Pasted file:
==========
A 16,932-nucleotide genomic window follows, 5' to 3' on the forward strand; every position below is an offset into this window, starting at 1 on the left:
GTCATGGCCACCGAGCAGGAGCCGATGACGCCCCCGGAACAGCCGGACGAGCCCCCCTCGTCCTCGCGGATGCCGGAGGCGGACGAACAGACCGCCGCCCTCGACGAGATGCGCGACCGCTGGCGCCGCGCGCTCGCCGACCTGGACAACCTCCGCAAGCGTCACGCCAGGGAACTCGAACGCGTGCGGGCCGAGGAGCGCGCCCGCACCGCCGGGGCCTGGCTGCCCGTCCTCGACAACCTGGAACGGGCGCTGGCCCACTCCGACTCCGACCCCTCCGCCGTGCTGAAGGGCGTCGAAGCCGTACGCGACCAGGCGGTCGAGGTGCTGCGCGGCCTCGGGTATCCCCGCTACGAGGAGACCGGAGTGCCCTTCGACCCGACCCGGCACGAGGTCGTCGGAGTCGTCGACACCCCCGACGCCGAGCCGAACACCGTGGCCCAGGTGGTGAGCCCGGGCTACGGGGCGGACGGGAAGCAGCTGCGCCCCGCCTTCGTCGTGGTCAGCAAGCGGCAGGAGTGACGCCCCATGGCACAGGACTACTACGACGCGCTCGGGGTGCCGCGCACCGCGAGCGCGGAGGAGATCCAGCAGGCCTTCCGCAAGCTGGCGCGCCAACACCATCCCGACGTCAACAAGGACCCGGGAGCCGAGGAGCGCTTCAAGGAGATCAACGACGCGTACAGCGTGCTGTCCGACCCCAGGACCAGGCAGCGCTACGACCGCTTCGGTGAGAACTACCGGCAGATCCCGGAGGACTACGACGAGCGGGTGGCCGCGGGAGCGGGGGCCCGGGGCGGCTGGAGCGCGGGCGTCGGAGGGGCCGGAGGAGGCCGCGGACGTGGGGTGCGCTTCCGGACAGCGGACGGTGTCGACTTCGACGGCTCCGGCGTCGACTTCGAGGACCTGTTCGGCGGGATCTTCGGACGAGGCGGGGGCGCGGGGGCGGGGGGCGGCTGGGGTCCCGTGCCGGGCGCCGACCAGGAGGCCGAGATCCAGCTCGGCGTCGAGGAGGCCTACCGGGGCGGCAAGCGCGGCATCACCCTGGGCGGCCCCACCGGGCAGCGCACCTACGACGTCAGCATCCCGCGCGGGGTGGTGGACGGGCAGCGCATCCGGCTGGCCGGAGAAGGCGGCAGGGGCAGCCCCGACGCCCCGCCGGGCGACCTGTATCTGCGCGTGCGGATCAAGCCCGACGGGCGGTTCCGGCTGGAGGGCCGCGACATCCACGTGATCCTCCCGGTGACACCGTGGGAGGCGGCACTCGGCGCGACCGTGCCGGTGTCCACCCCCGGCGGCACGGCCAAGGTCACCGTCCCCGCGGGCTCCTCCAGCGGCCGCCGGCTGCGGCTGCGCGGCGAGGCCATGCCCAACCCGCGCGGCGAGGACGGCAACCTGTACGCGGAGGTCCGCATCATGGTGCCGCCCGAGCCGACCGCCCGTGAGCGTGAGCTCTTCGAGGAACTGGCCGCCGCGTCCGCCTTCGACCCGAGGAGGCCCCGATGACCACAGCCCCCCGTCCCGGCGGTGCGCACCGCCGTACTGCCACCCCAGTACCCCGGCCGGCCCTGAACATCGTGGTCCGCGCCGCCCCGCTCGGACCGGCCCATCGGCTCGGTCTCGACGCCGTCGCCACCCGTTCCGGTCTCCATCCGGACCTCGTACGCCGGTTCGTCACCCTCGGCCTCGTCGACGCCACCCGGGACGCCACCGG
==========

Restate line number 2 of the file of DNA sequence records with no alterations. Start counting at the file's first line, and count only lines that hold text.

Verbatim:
GTCATGGCCACCGAGCAGGAGCCGATGACGCCCCCGGAACAGCCGGACGAGCCCCCCTCGTCCTCGCGGATGCCGGAGGCGGACGAACAGACCGCCGCCCTCGACGAGATGCGCGACCGCTGGCGCCGCGCGCTCGCCGACCTGGACAACCTCCGCAAGCGTCACGCCAGGGAACTCGAACGCGTGCGGGCCGAGGAGCGCGCCCGCACCGCCGGGGCCTGGCTGCCCGTCCTCGACAACCTGGAACGGGCGCTGGCCCACTCCGACTCCGACCCCTCCGCCGTGCTGAAGGGCGTCGAAGCCGTACGCGACCAGGCGGTCGAGGTGCTGCGCGGCCTCGGGTATCCCCGCTACGAGGAGACCGGAGTGCCCTTCGACCCGACCCGGCACGAGGTCGTCGGAGTCGTCGACACCCCCGACGCCGAGCCGAACACCGTGGCCCAGGTGGTGAGCCCGGGCTACGGGGCGGACGGGAAGCAGCTGCGCCCCGCCTTCGTCGTGGTCAGCAAGCGGCAGGAGTGACGCCCCATGGCACAGGACTACTACGACGCGCTCGGGGTGCCGCGCACCGCGAGCGCGGAGGAGATCCAGCAGGCCTTCCGCAAGCTGGCGCGCCAACACCATCCCGACGTCAACAAGGACCCGGGAGCCGAGGAGCGCTTCAAGGAGATCAACGACGCGTACAGCGTGCTGTCCGACCCCAGGACCAGGCAGCGCTACGACCGCTTCGGTGAGAACTACCGGCAGATCCCGGAGGACTACGACGAGCGGGTGGCCGCGGGAGCGGGGGCCCGGGGCGGCTGGAGCGCGGGCGTCGGAGGGGCCGGAGGAGGCCGCGGACGTGGGGTGCGCTTCCGGACAGCGGACGGTGTCGACTTCGACGGCTCCGGCGTCGACTTCGAGGACCTGTTCGGCGGGATCTTCGGACGAGGCGGGGGCGCGGGGGCGGGGGGCGGCTGGGGTCCCGTGCCGGGCGCCGACCAGGAGGCCGAGATCCAGCTCGGCGTCGAGGAGGCCTACCGGGGCGGCAAGCGCGGCATCACCCTGGGCGGCCCCACCGGGCAGCGCACCTACGACGTCAGCATCCCGCGCGGGGTGGTGGACGGGCAGCGCATCCGGCTGGCCGGAGAAGGCGGCAGGGGCAGCCCCGACGCCCCGCCGGGCGACCTGTATCTGCGCGTGCGGATCAAGCCCGACGGGCGGTTCCGGCTGGAGGGCCGCGACATCCACGTGATCCTCCCGGTGACACCGTGGGAGGCGGCACTCGGCGCGACCGTGCCGGTGTCCACCCCCGGCGGCACGGCCAAGGTCACCGTCCCCGCGGGCTCCTCCAGCGGCCGCCGGCTGCGGCTGCGCGGCGAGGCCATGCCCAACCCGCGCGGCGAGGACGGCAACCTGTACGCGGAGGTCCGCATCATGGTGCCGCCCGAGCCGACCGCCCGTGAGCGTGAGCTCTTCGAGGAACTGGCCGCCGCGTCCGCCTTCGACCCGAGGAGGCCCCGATGACCACAGCCCCCCGTCCCGGCGGTGCGCACCGCCGTACTGCCACCCCAGTACCCCGGCCGGCCCTGAACATCGTGGTCCGCGCCGCCCCGCTCGGACCGGCCCATCGGCTCGGTCTCGACGCCGTCGCCACCCGTTCCGGTCTCCATCCGGACCTCGTACGCCGGTTCGTCACCCTCGGCCTCGTCGACGCCACCCGGGACGCCACCGG